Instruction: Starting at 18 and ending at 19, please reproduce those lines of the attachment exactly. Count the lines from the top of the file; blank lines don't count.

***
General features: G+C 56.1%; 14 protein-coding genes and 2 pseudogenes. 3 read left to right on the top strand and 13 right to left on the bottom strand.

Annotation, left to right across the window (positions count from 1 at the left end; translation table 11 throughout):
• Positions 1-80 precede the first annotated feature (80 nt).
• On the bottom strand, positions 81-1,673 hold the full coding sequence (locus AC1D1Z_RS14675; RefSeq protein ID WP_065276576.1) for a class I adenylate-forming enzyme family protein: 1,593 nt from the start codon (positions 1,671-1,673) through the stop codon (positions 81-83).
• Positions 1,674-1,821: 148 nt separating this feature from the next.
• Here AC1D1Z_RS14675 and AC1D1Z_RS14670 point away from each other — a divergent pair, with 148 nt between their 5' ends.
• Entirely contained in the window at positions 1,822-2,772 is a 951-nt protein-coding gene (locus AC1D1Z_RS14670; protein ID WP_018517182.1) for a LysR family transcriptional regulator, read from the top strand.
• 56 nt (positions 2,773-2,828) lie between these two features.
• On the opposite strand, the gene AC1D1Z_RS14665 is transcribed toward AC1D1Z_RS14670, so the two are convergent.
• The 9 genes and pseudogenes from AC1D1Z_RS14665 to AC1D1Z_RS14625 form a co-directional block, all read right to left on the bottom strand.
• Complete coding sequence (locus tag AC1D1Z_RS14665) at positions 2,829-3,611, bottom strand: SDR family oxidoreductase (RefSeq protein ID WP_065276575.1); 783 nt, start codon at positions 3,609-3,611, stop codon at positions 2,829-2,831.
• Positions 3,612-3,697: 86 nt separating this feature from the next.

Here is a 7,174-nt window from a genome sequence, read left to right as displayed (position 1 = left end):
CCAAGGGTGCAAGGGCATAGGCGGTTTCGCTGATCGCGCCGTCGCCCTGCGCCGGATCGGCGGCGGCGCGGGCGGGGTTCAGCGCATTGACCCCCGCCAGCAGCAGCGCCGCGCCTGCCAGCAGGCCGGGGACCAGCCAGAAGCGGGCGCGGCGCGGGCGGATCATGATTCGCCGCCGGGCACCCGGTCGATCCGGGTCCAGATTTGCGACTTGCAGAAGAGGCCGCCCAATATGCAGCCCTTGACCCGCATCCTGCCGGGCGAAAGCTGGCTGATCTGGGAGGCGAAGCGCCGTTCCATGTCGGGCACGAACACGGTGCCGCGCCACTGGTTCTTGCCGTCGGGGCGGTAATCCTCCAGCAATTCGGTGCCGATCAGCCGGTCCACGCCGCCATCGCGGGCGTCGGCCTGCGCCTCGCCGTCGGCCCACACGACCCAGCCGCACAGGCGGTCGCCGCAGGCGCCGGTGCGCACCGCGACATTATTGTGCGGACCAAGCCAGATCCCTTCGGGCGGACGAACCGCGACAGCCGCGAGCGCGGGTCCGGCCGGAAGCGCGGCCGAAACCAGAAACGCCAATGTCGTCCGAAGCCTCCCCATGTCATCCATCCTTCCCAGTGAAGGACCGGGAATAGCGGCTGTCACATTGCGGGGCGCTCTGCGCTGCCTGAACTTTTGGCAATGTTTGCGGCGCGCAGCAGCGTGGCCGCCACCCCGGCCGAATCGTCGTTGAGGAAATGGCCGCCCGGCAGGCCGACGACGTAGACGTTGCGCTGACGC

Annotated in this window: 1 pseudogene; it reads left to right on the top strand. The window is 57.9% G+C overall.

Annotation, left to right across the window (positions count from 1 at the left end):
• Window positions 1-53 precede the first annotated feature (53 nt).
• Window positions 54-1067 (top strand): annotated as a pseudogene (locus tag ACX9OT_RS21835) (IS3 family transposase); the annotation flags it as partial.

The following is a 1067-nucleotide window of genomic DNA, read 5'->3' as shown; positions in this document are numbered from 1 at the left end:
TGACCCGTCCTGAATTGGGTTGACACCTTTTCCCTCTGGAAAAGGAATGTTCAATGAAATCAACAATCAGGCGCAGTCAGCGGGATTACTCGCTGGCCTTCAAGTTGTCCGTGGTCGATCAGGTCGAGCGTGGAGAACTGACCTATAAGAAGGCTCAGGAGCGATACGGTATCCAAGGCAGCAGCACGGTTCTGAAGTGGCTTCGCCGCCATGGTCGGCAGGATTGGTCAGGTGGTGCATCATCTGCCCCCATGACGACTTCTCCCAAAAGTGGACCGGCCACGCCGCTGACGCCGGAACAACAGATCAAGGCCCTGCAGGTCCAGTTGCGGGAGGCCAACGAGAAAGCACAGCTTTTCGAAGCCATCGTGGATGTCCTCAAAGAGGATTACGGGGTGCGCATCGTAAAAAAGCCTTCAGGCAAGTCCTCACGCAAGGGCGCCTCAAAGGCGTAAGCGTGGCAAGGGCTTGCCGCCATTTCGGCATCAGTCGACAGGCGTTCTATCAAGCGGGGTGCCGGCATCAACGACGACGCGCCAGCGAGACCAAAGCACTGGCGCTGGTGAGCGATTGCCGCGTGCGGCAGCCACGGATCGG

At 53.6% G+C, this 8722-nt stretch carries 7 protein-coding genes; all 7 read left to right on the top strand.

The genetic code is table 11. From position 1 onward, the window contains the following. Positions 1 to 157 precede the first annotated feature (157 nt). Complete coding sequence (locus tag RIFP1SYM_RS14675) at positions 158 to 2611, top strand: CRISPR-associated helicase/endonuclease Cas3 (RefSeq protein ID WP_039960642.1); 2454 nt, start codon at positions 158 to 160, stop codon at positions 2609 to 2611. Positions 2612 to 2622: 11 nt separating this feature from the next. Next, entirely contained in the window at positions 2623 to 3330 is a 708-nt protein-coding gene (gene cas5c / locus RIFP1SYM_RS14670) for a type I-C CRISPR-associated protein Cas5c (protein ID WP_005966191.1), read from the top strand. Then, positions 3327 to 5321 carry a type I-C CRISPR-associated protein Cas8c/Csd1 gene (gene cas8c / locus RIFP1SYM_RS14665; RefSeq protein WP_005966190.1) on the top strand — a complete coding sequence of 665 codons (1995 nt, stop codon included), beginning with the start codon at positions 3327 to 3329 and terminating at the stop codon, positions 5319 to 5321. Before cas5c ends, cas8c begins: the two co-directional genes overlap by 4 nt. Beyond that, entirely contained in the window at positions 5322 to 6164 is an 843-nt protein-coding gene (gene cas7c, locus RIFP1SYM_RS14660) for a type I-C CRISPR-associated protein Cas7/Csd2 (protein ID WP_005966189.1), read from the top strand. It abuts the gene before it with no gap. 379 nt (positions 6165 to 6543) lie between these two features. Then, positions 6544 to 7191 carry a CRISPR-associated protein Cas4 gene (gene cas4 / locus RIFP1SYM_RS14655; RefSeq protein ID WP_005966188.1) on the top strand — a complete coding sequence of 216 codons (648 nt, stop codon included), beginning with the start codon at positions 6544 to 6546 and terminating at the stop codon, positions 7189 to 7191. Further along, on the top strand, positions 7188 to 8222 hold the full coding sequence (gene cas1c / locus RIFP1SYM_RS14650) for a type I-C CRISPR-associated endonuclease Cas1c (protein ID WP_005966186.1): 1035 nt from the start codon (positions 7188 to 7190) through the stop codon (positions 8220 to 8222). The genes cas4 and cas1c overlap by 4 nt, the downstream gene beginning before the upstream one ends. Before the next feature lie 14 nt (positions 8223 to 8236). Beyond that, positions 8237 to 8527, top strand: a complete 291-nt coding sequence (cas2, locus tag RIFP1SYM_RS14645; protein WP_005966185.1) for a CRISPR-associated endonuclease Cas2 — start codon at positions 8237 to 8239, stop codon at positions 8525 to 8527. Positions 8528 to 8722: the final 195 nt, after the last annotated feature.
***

• Window positions 54-1067 (top strand): annotated as a pseudogene (locus tag ACX9OT_RS21835) (IS3 family transposase); the annotation flags it as partial.

The following is a 1067-nucleotide window of genomic DNA, read 5'->3' as shown; positions in this document are numbered from 1 at the left end: